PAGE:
An Israeli medical device is making inroads into the $12 billion diabetes monitoring and insulin delivery market.
There are hundreds of glucose meters on the market – needed by diabetics to measure their blood sugar levels and determine how much insulin they need to administer – but the Dario system is one of just a few that uses smartphones to manage the meter itself.
“Diabetics are very community-minded and share information and knowledge in forums via social media and other methods, and we see a lot of photos of people using the system, with very positive reviews about how much more convenient and easy it is than alternative systems,” said Erez Raphael, CEO of Dario maker Labstyle Innovations.
The app automatically downloads information from the meter and uploads the data about the user’s activity and condition to the cloud, where it can be accessed by medical personnel for analysis. It also sends out reminders to users to check their blood, provides graphs and charts about how their blood sugar levels change throughout the day and even keeps track of calories and carbs, offering food suggestions to users based on their current sugar levels.
The recording and analysis is done by the app, which communicates with the pocket-sized Dario meter. The meter connects to smart devices via the headphone socket, and includes a lancet for blood sampling and cartridges containing insulin strips that can be easily popped out and changed.
The metering process takes about six seconds and there are no batteries; the meter gets its power from the iPhone or Android phone it’s connected to.
The Dario smart meter and app for diabetics are currently available for patients in the UK, the Netherlands, Italy and New Zealand as part of their national health insurance plans. Last week, Australia announced that it, too, would reimburse patients using the Dario system.
“This is wonderful news for the large population of people with diabetes in Australia,” said Will Knox, Dario’s distributor in Australia. “By making Dario available through reimbursement, more people with diabetes will be able to make better informed decisions and improve their lifestyle and we expect expansive demand for the product here in Australia.”
The system costs about $60, comparable to other meters – and the app, which, said Raphael, enhances the meter’s value significantly, is free.
But the company isn’t necessarily interested in selling the system.
“In the UK and the other countries where we operate, the national health insurance pays for the meter, as well as for the insulin cartridges,” said Raphael. “We are working on deals with insurance companies and government insurance offices in other countries, including in the US, where we hope to deploy in the near future.”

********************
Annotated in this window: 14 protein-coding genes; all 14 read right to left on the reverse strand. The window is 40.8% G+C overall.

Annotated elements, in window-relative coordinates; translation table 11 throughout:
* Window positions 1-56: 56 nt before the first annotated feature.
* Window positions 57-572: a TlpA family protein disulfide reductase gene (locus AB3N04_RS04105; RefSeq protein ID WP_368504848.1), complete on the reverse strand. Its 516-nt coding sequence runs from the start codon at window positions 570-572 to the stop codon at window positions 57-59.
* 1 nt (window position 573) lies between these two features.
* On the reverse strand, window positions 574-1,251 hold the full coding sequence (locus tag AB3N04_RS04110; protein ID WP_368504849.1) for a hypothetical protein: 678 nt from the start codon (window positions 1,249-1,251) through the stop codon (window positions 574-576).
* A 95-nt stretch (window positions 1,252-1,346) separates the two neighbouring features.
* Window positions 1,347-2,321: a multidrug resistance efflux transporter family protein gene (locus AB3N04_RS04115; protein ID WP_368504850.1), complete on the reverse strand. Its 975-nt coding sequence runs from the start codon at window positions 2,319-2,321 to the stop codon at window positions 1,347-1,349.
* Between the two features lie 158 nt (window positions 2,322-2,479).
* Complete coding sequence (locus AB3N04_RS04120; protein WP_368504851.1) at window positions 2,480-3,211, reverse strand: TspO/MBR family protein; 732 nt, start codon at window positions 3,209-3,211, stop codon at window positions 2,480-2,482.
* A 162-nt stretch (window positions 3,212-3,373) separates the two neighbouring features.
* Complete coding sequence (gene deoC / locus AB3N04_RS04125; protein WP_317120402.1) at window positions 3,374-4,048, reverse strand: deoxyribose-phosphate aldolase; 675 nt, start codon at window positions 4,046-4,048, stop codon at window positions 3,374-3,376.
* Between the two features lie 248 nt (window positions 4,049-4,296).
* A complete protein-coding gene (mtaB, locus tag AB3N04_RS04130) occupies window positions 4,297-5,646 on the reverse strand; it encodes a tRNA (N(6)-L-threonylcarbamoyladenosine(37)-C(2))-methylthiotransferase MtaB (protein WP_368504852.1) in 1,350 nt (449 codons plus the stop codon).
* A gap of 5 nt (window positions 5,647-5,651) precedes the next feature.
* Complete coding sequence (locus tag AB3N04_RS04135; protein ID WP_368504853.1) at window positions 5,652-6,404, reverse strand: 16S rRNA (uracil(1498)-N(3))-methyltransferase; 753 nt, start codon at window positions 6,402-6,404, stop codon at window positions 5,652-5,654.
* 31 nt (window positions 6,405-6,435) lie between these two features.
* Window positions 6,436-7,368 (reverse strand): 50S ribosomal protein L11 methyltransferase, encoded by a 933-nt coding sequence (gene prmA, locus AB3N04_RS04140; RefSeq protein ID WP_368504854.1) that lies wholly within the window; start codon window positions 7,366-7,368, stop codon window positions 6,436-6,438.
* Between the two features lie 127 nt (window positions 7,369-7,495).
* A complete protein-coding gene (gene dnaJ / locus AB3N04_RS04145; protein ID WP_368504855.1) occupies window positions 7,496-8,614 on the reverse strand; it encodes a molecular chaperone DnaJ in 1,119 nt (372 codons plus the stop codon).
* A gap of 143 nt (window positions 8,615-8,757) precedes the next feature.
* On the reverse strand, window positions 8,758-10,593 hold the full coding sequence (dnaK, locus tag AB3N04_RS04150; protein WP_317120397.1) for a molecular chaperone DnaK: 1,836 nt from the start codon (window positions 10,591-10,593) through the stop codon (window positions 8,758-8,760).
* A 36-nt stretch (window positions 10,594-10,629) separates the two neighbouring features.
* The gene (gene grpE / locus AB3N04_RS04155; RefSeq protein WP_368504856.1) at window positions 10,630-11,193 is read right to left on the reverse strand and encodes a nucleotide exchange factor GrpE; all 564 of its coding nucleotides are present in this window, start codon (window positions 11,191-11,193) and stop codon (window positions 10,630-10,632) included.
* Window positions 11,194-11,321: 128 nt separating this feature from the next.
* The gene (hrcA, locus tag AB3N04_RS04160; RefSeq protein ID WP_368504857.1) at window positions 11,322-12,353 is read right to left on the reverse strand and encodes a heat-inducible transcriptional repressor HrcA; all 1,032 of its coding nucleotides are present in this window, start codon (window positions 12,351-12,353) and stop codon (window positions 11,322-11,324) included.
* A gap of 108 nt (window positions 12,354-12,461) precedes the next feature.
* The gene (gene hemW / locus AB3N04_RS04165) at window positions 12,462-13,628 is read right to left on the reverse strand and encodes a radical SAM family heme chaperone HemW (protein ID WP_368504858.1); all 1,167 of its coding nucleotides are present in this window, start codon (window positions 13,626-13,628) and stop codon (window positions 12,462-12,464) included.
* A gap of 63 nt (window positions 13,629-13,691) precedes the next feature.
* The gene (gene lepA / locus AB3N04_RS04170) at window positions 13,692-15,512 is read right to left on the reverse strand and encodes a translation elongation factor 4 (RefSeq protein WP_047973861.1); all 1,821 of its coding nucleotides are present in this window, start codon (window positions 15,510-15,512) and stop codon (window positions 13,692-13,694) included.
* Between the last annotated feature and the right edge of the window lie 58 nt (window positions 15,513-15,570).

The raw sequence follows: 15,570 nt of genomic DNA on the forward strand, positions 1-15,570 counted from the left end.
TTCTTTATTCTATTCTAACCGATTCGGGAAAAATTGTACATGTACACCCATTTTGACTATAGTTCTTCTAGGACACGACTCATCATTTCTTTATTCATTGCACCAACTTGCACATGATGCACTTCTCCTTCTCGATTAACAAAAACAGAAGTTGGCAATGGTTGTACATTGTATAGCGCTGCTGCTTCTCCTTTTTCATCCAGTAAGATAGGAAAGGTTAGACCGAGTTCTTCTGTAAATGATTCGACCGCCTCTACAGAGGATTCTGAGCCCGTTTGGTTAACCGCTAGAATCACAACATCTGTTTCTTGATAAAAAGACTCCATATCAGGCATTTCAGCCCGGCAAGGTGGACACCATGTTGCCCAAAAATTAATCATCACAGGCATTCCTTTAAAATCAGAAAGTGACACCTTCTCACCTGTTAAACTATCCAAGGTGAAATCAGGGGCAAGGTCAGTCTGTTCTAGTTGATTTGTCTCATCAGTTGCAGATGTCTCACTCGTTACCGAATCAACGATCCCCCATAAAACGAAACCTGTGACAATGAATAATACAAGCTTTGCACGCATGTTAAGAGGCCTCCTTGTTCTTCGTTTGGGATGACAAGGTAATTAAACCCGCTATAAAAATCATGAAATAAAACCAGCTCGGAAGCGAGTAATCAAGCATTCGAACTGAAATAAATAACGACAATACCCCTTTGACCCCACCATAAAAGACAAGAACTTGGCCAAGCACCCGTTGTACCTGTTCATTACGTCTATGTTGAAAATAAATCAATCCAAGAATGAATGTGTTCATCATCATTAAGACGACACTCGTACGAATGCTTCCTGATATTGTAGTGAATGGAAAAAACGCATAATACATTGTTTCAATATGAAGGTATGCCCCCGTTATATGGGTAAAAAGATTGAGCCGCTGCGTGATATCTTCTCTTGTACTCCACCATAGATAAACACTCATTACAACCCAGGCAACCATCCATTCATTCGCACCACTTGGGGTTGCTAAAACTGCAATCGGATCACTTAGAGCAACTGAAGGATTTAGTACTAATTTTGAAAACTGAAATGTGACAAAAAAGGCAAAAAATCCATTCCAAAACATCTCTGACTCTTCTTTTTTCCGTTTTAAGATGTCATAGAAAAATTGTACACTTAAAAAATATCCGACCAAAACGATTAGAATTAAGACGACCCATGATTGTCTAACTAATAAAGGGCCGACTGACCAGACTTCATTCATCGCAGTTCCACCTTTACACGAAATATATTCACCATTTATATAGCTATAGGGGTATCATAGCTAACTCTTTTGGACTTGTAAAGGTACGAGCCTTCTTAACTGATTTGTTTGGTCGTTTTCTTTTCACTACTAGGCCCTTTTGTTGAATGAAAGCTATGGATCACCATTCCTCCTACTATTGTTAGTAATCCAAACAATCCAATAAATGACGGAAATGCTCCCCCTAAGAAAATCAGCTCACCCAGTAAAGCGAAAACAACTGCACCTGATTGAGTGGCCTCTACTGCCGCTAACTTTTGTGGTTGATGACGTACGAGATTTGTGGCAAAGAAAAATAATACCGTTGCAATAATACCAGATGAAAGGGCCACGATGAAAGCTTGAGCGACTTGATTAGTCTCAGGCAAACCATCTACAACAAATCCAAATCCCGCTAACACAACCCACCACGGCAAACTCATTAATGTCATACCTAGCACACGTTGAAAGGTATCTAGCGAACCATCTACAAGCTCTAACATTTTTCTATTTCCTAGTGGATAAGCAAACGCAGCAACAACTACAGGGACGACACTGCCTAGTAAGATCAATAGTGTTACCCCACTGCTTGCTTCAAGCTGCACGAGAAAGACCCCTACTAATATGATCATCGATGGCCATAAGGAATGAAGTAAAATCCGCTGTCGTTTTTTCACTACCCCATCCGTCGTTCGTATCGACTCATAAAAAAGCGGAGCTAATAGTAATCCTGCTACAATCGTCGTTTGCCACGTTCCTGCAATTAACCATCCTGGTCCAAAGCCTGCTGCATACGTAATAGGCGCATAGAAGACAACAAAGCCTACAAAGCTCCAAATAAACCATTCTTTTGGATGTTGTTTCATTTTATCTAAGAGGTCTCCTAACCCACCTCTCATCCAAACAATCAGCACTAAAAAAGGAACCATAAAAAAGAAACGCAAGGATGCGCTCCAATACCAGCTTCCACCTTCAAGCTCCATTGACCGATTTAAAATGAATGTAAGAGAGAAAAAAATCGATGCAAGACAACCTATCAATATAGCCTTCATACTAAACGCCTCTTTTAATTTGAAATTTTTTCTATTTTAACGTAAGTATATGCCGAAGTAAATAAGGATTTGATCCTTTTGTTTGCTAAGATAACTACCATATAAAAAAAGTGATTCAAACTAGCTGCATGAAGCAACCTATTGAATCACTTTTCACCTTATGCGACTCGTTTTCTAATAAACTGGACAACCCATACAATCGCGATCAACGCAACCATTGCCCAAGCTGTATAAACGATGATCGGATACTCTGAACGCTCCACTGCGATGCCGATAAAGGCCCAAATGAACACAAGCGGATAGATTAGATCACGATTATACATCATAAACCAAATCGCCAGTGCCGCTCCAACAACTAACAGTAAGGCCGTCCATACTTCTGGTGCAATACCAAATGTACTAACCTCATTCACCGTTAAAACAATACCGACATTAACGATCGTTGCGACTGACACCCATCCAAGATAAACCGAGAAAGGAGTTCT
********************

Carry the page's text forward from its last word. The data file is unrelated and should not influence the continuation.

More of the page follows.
Raphael believes he will be able to convince many of the American insurance companies to adopt Dario.
“Our advantage is that we combine diagnostics with delivery,” he said. “If we were just doing diagnostics, they wouldn’t be interested, because there are so many solutions for that. Insurance companies today are looking for performance as well, and with our app, we automate that performance to ensure compliance and better analysis.”
For diabetes patients, motivation is a key factor in staying healthy, and for that motivation, Dario enables users to easily get involved in online communities of others suffering from the same condition, said Raphael.
“Users have all the data at their fingertips, so all they have to do is upload information to their Facebook page or an online forum if they have a question or concern,” he said. “With the charts, graphs and statistics, they get a solid and easy to relate to a method of tracking their health.”
Dario is turning out to be such a success, in fact, that Raphael plans to deploy the technology for other chronic conditions.
“We actually had in mind to serve patients in a number of areas, such as people who need to check their cholesterol on a regular basis, but we decided to start with diabetes because they are much more used to the idea of self-diagnosis and medicine delivery, and are more involved in online communities.”
Of course, not all diabetics are going to use a smartphone app. Many Type II diabetics, for example, are older and less tech-savvy. Raphael agrees, but doesn’t expect that to be a problem.
“My 82-year-old grandmother probably won’t use it, but my 62-year-old mother, who uses Facebook, Twitter and Whatsapp, would probably like it,” he said. “Digital apps aren’t just for kids anymore.”